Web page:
[MissoulaGov] committee update 12-12-07

Jim McGrath jmcgrath at missoulahousing.org
Thu Dec 13 08:12:10 MST 2007


Here comes my usual on the Rattlesnake.

I find it ironic that the Council pencil whips approval for the largest
subdivision in history and then get bogged down in a small subdivision
with little impact in the Rattlesnake.

I agree that the main rub is comp plan compliance. However, don't get me
started on the politic economy of growth policy compliance. The City
Council fervently defends the rattlesnake with it's high end homes and
condos but prefers to defend large business interests over lower income

You guys should assess a Rattlesnake-using-city-time fee!

Happy holidays!


From: missoulagov-bounces at cmslists.com
[mailto:missoulagov-bounces at cmslists.com] On Behalf Of Bob Jaffe
Sent: Wednesday, December 12, 2007 10:20 PM
To: missoulagov at cmslists.com
Subject: [MissoulaGov] committee update 12-12-07


In public safety we finished up the chicken discussion. There wasn't
much more to say about the whole thing so Jerry made the motion to move
it to the floor with the amendment that there should be $15 annual
licensing. Jon Wilkins tried to amend the motion to include a provision
that adjacent neighbors had to give permission for someone to have
chickens. The amendment did not pass. We will discuss and vote on this
on the floor on Monday night. As long as no one is absent it should

In conservation we set the public hearing for the new parks fee
schedule. Most everything is going up about 10%. The parks department
and conservation lands people also presented Jerry Ballas with some
gifts in honor of his leadership and service to the parks during his
years on council.

The whole two hour PAZ meeting was dedicated to the Sonata Park
subdivision off of Duncan Road. My vote on this is going to come down
to how literal I think growth policies should be read. A number of
issues have been raised and addressed. There is a fear that the
underground pipeline will explode. This pipeline runs through plenty of
subdivisions and communities. It runs right across the Rattlesnake
valley. It runs through the Clark Fork Terrace subdivision that we just

Concerns were raised that there is some kind of geological fault and
unstable soils on this hillside. We conditioned the subdivision on a
geotechnical study being approved by the engineering department. If
there are geotechnical problems this study should identify them and make
appropriate recommendations for mitigation.

There are concerns about additional traffic. Duncan road north of Lolo
St. currently sees 1700 trips per day. The road can handle way more than
that. It gets a lot of pedestrian traffic so bike and pedestrian
improvements will be needed at some point.

Some feel that there shouldn't be more homes up near the open space.
That goes for every subdivision that is on the fringe of town. Everyone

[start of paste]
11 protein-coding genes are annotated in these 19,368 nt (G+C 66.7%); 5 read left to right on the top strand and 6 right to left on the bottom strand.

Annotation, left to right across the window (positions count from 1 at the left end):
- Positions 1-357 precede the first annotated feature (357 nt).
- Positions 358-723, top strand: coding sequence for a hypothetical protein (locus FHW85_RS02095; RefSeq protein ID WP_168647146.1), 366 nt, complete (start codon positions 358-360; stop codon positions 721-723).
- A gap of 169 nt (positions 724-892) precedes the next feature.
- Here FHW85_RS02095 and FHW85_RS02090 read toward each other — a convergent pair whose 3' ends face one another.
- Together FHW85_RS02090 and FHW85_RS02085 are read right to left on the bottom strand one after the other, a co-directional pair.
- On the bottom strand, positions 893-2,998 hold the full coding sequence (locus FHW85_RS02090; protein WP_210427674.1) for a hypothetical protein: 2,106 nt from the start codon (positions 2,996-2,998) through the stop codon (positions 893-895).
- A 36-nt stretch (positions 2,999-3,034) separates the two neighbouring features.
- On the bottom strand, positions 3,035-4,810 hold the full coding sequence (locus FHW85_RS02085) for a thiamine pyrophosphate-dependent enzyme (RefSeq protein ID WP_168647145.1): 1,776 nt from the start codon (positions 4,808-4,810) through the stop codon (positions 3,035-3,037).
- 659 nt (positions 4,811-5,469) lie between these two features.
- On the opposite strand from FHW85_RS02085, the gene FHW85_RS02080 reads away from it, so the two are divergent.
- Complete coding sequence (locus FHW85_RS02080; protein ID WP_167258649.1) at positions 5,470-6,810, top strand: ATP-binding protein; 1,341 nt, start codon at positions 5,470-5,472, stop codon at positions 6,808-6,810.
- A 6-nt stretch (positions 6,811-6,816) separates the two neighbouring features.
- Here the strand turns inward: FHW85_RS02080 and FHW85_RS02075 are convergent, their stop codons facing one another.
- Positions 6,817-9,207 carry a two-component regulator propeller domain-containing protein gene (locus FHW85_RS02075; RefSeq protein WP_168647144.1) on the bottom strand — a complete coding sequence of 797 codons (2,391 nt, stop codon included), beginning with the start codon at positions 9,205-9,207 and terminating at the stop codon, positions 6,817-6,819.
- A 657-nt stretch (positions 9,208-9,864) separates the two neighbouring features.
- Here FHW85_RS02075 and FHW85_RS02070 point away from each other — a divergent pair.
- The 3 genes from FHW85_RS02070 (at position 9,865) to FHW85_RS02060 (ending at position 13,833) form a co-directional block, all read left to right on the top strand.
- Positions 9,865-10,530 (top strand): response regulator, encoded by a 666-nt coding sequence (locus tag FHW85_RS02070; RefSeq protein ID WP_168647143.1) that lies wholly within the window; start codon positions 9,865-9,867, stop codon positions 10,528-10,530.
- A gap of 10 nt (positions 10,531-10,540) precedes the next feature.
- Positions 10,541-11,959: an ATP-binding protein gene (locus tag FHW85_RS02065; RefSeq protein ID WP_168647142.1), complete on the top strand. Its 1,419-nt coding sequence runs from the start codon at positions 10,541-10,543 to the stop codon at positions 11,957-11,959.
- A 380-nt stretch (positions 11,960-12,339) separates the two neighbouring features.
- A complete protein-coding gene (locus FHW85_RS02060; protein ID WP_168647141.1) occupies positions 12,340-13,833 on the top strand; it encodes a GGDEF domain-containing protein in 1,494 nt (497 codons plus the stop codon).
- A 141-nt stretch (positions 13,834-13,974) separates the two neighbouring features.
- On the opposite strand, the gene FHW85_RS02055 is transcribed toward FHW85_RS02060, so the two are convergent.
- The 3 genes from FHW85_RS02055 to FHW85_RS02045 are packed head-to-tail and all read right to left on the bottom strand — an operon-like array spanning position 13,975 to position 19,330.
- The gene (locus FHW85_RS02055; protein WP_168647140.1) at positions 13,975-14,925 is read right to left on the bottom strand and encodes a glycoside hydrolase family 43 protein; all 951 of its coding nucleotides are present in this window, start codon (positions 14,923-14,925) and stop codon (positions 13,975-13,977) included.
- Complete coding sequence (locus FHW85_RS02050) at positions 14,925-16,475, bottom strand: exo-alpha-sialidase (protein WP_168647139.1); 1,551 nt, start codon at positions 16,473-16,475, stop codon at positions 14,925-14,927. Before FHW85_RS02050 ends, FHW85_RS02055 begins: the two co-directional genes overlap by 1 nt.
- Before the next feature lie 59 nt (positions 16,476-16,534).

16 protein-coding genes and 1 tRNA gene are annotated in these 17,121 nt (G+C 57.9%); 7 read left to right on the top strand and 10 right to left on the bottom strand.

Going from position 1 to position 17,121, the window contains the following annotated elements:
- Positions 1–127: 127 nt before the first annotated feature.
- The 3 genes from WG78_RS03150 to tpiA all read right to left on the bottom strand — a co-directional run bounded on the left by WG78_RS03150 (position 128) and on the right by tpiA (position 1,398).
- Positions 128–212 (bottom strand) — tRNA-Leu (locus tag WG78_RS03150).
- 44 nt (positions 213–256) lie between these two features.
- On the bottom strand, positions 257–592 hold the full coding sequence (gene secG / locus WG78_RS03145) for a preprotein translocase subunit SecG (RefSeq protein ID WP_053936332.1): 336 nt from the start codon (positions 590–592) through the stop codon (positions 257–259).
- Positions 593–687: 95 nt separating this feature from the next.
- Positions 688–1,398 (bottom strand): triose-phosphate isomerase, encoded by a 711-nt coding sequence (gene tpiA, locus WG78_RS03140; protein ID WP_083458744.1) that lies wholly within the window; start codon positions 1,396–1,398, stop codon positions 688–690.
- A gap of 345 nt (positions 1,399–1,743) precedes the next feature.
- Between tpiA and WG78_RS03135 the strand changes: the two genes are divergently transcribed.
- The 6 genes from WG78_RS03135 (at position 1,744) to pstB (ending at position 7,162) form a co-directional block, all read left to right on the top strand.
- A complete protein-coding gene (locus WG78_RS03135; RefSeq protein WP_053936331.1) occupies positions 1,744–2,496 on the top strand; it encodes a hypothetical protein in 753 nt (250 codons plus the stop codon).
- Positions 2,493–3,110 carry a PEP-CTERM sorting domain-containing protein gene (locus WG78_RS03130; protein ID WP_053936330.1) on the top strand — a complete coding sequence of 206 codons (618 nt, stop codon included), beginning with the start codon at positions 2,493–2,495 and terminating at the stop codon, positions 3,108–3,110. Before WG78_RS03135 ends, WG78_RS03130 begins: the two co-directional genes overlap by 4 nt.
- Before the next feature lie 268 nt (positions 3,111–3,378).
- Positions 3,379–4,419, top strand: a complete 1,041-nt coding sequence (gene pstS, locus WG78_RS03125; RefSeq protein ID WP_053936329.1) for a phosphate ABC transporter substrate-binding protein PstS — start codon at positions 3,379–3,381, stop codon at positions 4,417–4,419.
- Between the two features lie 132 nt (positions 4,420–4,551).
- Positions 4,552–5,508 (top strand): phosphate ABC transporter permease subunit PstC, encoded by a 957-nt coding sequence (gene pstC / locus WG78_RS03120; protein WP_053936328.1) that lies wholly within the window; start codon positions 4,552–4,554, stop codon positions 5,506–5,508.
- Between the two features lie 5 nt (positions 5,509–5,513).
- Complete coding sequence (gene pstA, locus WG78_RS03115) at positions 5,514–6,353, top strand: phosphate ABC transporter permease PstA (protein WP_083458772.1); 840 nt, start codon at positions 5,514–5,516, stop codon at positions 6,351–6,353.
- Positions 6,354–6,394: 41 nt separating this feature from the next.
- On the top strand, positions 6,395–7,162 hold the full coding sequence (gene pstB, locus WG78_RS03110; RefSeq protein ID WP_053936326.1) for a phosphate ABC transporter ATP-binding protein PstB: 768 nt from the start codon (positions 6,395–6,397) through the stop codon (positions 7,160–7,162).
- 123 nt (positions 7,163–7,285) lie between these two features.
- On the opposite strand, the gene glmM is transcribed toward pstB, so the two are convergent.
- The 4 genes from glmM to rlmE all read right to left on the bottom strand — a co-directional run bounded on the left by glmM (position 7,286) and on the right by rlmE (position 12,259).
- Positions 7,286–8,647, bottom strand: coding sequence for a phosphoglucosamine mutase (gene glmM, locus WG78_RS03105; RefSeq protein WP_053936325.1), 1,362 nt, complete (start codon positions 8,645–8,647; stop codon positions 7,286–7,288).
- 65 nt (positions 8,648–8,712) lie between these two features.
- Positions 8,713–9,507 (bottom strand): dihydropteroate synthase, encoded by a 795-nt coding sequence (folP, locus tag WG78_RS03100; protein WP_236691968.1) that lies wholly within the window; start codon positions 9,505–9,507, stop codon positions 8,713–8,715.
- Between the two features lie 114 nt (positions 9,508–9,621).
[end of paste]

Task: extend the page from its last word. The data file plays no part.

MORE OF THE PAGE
hates to see former open space turn into subdivisions but saying no for
that reason isn't really a legal option.

The one issue I struggle with is that this neighborhood organized itself
and developed a neighborhood comprehensive plan in 1995 that calls for
very low density development on this hillside. That plan was approved
and adopted into the growth policy by the city council. Pretty much
every neighborhood that has seen growth can attest that comp. plans are
a general guide and are not taken literally in every chapter and verse.

My understanding is that the legal protest limit has been met on this
project so it will take eight votes to pass the zoning. Without the
Zoning the subdivision cannot go forward as proposed.

We scheduled another session for Friday 9-11 to try to finish this up so
we can vote on it Monday night.

In A&F we honored Jack Reidy for his many years of service and passed a
motion to name the council conference room after him.

In Public Works we bought some trucks and a forklift. We also discussed
the interlocal agreement with the county over the construction on Miller
creek road. They are wanting the agreement to be re-worked so they can
more or less step out of the deal and let the city take over the project
even though some of it is on county land. There were two parts that
raised some interest. One clause ceded the county's right to use eminent
domain to the city for this project. It is highly unlikely that this
will come into play on this project but it should be provided for in the
agreement. A question was raised over the legality of the city having
extra-jurisdictional eminent domain authority.

The other issue had to do with a deal where the prior owner of the
Maloney Ranch property gifted $250,000 to the county at the time when
the property was sold for development. The gift was earmarked for a
bridge into lower miller creek. There was a letter in our packet from
the guy that said it was for a bridge and if a bridge could not be built
by 2020 then it could be used for other infrastructure improvements.
This money (with interest now $340,000) is part of the financing package
for the planned improvements. The rationale is that at this point, the
way things are going, it is highly unlikely that a second access bridge
can be constructed by 2020. So therefore the money is free to use now on
other infrastructure projects. No reason to actually wait until 2020.
The man who made the gift has passed away but there is a letter from his
daughter that says it is OK to use the money in this way.

This raised all sorts of red flags. We wanted our legal council to weigh
in on this to confirm that it is legit. Mr. Haines also took great
offence to this plan as it was symbolic of abandoning the effort to
construct the bridge.

Thanks for your interest,

Bob Jaffe

Missoula City Council, Ward 3

bjaffe at ci.missoula.mt.us


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